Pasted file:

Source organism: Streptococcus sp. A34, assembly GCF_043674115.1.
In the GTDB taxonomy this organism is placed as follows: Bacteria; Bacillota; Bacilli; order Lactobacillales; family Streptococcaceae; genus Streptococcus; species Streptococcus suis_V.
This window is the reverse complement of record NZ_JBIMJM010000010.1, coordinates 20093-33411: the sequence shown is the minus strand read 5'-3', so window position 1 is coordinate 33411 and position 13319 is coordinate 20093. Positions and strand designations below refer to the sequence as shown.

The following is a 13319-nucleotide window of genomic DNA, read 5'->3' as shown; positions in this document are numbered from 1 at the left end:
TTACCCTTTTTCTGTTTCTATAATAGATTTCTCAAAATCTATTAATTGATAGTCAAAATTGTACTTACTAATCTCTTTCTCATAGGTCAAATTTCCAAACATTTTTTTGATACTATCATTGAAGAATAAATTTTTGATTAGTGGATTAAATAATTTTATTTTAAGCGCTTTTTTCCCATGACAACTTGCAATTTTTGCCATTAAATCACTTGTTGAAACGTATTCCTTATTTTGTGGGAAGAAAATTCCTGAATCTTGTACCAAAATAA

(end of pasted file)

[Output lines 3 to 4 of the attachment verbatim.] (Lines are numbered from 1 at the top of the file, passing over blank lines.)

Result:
This window is the reverse complement of record NZ_JBIMJM010000010.1, coordinates 20093-33411: the sequence shown is the minus strand read 5'-3', so window position 1 is coordinate 33411 and position 13319 is coordinate 20093. Positions and strand designations below refer to the sequence as shown.

The following is a 13319-nucleotide window of genomic DNA, read 5'->3' as shown; positions in this document are numbered from 1 at the left end: